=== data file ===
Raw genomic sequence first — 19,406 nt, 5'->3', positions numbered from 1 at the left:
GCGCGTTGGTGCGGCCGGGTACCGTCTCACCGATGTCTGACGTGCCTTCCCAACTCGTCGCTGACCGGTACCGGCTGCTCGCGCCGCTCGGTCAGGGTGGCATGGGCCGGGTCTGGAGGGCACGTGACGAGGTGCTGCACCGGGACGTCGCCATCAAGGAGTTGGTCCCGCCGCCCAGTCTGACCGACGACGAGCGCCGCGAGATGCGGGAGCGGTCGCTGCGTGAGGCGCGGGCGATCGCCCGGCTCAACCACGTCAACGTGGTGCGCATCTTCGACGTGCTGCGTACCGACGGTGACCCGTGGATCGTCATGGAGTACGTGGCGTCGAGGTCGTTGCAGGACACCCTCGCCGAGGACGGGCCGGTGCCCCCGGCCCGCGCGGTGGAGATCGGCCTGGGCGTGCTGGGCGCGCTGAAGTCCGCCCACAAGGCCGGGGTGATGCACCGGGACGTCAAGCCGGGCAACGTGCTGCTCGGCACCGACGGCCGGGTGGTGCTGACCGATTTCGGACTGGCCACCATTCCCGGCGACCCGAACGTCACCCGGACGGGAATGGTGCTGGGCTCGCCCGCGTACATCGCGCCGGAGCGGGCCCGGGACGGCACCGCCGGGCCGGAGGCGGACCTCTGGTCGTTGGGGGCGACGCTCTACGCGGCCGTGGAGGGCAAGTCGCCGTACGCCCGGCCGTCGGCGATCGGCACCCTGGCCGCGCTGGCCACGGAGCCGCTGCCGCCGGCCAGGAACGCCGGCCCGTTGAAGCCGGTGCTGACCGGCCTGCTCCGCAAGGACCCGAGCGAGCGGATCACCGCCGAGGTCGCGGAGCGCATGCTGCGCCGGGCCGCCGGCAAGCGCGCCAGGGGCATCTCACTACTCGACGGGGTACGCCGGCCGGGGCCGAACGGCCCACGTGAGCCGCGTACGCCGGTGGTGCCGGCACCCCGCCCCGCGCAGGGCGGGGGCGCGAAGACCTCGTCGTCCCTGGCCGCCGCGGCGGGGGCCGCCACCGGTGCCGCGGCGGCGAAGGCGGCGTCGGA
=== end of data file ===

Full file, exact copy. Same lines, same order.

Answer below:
Raw genomic sequence first — 19,406 nt, 5'->3', positions numbered from 1 at the left:
GCGCGTTGGTGCGGCCGGGTACCGTCTCACCGATGTCTGACGTGCCTTCCCAACTCGTCGCTGACCGGTACCGGCTGCTCGCGCCGCTCGGTCAGGGTGGCATGGGCCGGGTCTGGAGGGCACGTGACGAGGTGCTGCACCGGGACGTCGCCATCAAGGAGTTGGTCCCGCCGCCCAGTCTGACCGACGACGAGCGCCGCGAGATGCGGGAGCGGTCGCTGCGTGAGGCGCGGGCGATCGCCCGGCTCAACCACGTCAACGTGGTGCGCATCTTCGACGTGCTGCGTACCGACGGTGACCCGTGGATCGTCATGGAGTACGTGGCGTCGAGGTCGTTGCAGGACACCCTCGCCGAGGACGGGCCGGTGCCCCCGGCCCGCGCGGTGGAGATCGGCCTGGGCGTGCTGGGCGCGCTGAAGTCCGCCCACAAGGCCGGGGTGATGCACCGGGACGTCAAGCCGGGCAACGTGCTGCTCGGCACCGACGGCCGGGTGGTGCTGACCGATTTCGGACTGGCCACCATTCCCGGCGACCCGAACGTCACCCGGACGGGAATGGTGCTGGGCTCGCCCGCGTACATCGCGCCGGAGCGGGCCCGGGACGGCACCGCCGGGCCGGAGGCGGACCTCTGGTCGTTGGGGGCGACGCTCTACGCGGCCGTGGAGGGCAAGTCGCCGTACGCCCGGCCGTCGGCGATCGGCACCCTGGCCGCGCTGGCCACGGAGCCGCTGCCGCCGGCCAGGAACGCCGGCCCGTTGAAGCCGGTGCTGACCGGCCTGCTCCGCAAGGACCCGAGCGAGCGGATCACCGCCGAGGTCGCGGAGCGCATGCTGCGCCGGGCCGCCGGCAAGCGCGCCAGGGGCATCTCACTACTCGACGGGGTACGCCGGCCGGGGCCGAACGGCCCACGTGAGCCGCGTACGCCGGTGGTGCCGGCACCCCGCCCCGCGCAGGGCGGGGGCGCGAAGACCTCGTCGTCCCTGGCCGCCGCGGCGGGGGCCGCCACCGGTGCCGCGGCGGCGAAGGCGGCGTCGGA